Sharing work space with such motivated individuals served as incentive to keep pushing as hard or harder than everyone else. It was an unspoken influence, a kind of casual competition. Each person understood the importance and the limitations of time, and worked diligently. Because we worked so differently from one another, our competition hardly took on negative aspects in the studio. The same went for our post-Watershed plans; we all took very different paths.
In the end, we came to understand more of what we value about our lives as artists. In many ways, what one person said about their own experience applied to each of us, as we shared many similar reasons in pursuing art. Adero mentioned the freedom of flexibility in schedule, and cited the ability to go to the grocery store when everyone else is at work as a simple, but meaningful, pleasure. Daniel said of his purpose, "I want to share what I see as beautiful with other people. I really like making poetry in clay, and if I could communicate solely through objects, I think things would make more sense to me." For Elisavet, being an artist provided order to an otherwise "dreamy and disorganized" life. She said being an artist allowed the expression of "things deep in your psyche that don't usually come out. For some it is sadness, aggression, or sexuality. For me, it is order." For me, it was the people. The ceramics community enticed me my first year at Syracuse, and the community continues to be one of the most exciting things about being a part of the field. It was as if my full time job was to meet people, with the benefit that the people I met were amazing individuals, interesting, intelligent, and very human. Misty goes further to say, "Everyone is different and everyone is a mirror. If you take the time to get to know people, you can learn more about yourself."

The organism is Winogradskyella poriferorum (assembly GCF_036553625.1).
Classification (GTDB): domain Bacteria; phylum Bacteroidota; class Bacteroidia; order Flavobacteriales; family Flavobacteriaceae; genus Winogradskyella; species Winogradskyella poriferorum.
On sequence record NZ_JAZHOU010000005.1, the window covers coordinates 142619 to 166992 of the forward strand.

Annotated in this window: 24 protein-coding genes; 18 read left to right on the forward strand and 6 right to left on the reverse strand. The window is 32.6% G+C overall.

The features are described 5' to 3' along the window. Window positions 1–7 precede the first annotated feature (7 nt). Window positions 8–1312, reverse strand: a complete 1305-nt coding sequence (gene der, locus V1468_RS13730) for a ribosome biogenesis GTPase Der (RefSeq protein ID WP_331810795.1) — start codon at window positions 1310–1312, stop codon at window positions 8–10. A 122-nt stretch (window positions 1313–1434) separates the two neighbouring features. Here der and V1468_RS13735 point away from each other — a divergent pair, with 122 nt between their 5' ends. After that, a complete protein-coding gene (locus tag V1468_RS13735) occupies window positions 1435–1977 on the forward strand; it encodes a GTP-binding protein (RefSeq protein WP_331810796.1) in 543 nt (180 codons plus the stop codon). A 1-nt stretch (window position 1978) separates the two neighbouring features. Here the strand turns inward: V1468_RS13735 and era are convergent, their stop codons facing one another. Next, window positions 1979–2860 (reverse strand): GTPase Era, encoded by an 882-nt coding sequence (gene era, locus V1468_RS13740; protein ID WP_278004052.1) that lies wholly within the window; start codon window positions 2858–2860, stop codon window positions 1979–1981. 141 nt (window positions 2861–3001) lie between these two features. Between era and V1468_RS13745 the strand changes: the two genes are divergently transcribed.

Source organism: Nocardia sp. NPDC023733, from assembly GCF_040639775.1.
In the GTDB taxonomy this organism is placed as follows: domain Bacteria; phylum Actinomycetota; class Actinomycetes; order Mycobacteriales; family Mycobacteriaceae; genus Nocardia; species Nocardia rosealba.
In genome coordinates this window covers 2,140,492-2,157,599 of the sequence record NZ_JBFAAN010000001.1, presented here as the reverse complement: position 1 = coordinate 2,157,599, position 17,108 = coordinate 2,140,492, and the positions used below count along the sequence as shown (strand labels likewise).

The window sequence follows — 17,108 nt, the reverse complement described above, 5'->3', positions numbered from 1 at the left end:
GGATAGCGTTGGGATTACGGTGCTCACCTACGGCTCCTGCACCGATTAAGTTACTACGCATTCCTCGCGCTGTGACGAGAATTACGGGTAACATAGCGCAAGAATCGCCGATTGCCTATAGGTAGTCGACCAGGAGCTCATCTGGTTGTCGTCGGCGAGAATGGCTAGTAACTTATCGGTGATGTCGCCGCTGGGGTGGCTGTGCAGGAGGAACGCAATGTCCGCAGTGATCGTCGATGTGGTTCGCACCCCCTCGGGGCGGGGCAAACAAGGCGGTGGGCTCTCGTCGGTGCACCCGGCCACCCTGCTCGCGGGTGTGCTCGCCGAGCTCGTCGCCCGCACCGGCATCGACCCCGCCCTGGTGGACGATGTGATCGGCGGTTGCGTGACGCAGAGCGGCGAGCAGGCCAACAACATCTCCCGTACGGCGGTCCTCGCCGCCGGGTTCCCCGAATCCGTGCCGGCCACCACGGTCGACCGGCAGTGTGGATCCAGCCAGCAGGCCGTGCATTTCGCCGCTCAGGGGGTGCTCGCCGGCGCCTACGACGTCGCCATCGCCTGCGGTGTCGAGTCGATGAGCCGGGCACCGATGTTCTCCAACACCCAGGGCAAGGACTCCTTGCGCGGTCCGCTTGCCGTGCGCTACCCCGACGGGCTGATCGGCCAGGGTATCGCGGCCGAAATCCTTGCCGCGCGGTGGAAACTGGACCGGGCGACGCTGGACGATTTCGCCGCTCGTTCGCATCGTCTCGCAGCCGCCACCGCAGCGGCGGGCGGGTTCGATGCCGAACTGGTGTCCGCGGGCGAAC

Even though Watershed was almost everything the six of us were looking for in a residency, it is not for everyone. Our creative and personal lives were intertwined, though not the same. The Watershed Residency left us tired yet excited, in solitude yet with community, obligated yet free. Selected to live and work together, nolens volens, we learned about ourselves, we learned about others, and we learned about art.
The Watershed Center for Ceramic Art
19 Brick Hill Road
Newcastle, Maine 04553
Daniel Ricardo Teran